A recent research brief from the Nutrition Policy Institute illuminates the experiences of participants newly enrolled in the Special Supplemental Nutrition Program for Women, Infants, and Children—commonly known as WIC. The brief, based on the 2021 Multi-State WIC Participant Satisfaction Survey, shares experiences of 26,642 WIC participants surveyed across 12 WIC state agencies, focused on the impacts of temporary changes to the WIC food package during the COVID-19 pandemic. Of the 7,831 participants that responded to the open-ended question asking them to share any feedback about their WIC experience, comments were generally positive (43%), with only 7% reporting difficulty finding WIC foods. However, the study revealed that participants new to WIC, less than one year into the program, encountered more challenges shopping for WIC foods compared to those with longer enrollment periods. One participant expressed, “I still can't find some products that WIC is providing, it is very complicated to find products.” New participants often faced difficulties at store checkouts, citing confusion with the WIC card and App. One participant mentioned, "It's confusing how to use the WIC card at different stores, seems you have to learn by trial and error which can be embarrassing." Participants on WIC for varying durations requested flexibility in substituting whole fruits and vegetables in place of jarred infant foods and juice. One participant said, “I would like more money for fruit and veggies and maybe take away the juice option. My pediatrician and the American Academy of Pediatrics agrees.” The NPI research suggests providing enhanced support for new WIC participants, focusing on understanding WIC food packages and how to properly use the WIC App to shop for and identify WIC-approved foods, and considering expanded options for whole fruits and vegetables in place of jarred infant foods and juice. The research was conducted in collaboration with Gabriel Underwood and Loan Kim from Pepperdine University, Danielle Lee and Lorrene Ritchie from NPI, and Christina Chauvenet from the National WIC Association. This news post is also available online in Spanish.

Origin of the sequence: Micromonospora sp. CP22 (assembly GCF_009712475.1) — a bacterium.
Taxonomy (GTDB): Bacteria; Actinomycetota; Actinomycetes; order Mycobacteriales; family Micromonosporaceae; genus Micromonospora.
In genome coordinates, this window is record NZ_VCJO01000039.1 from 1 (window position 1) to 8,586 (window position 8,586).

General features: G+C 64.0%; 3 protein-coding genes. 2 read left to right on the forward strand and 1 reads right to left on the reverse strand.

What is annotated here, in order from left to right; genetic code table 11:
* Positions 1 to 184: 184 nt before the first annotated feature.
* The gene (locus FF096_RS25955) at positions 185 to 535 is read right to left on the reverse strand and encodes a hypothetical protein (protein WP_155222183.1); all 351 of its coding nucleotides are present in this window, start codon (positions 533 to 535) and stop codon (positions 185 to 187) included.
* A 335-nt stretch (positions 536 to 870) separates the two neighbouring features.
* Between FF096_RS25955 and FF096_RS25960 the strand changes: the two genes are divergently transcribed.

The School of Public Health at the University of California, Berkeley was recently granted candidacy for accreditation by the Accreditation Council for Education in Nutrition and Dietetics for their new Berkeley Public Health Dietetic Internship program. The program aims to create a new public health dietetic internship model that will prepare students to tackle adaptive changes from clinic to the community and from qualitative and quantitative to policy and food systems. The program is a two-year internship that currently accepts 10 interns annually during the fall who are admitted to the Master's in Public Health Nutrition at UC Berkeley. Students must have completed a Didactic Program in Dietetics to apply. The Nutrition Policy Institute will be a host organization for the program, and several NPI researchers—Lorrene Ritchie, Wendi Gosliner, Miranda Westfall, Suzanne Rauzon and Danielle Lee—serve on the program's advisory board. Applications to join the inaugural 2024 cohort are due December 4, 2023, at 8:59pm PST. Potential students are encouraged to attend the upcoming virtual and in-person open house informational sessions on November 14 and 16, 2023. For further questions, contact email@example.com.